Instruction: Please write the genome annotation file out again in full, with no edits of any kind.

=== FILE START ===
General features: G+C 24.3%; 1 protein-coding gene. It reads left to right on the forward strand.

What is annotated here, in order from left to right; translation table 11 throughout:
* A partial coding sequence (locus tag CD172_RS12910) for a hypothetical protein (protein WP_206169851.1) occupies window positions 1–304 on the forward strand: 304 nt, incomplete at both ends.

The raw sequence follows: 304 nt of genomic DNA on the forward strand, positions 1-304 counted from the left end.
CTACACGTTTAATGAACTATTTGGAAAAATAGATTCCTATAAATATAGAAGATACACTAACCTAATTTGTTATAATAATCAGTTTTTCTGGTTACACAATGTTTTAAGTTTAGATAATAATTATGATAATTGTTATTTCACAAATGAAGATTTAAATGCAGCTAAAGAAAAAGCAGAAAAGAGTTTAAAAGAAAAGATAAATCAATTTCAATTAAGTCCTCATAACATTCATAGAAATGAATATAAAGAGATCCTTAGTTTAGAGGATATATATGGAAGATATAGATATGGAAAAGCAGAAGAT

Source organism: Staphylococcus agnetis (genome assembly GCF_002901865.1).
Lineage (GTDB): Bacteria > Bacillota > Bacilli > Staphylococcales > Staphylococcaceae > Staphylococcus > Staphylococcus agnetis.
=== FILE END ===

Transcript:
General features: G+C 24.3%; 1 protein-coding gene. It reads left to right on the forward strand.

What is annotated here, in order from left to right; translation table 11 throughout:
* A partial coding sequence (locus tag CD172_RS12910) for a hypothetical protein (protein WP_206169851.1) occupies window positions 1–304 on the forward strand: 304 nt, incomplete at both ends.

The raw sequence follows: 304 nt of genomic DNA on the forward strand, positions 1-304 counted from the left end.
CTACACGTTTAATGAACTATTTGGAAAAATAGATTCCTATAAATATAGAAGATACACTAACCTAATTTGTTATAATAATCAGTTTTTCTGGTTACACAATGTTTTAAGTTTAGATAATAATTATGATAATTGTTATTTCACAAATGAAGATTTAAATGCAGCTAAAGAAAAAGCAGAAAAGAGTTTAAAAGAAAAGATAAATCAATTTCAATTAAGTCCTCATAACATTCATAGAAATGAATATAAAGAGATCCTTAGTTTAGAGGATATATATGGAAGATATAGATATGGAAAAGCAGAAGAT

Source organism: Staphylococcus agnetis (genome assembly GCF_002901865.1).
Lineage (GTDB): Bacteria > Bacillota > Bacilli > Staphylococcales > Staphylococcaceae > Staphylococcus > Staphylococcus agnetis.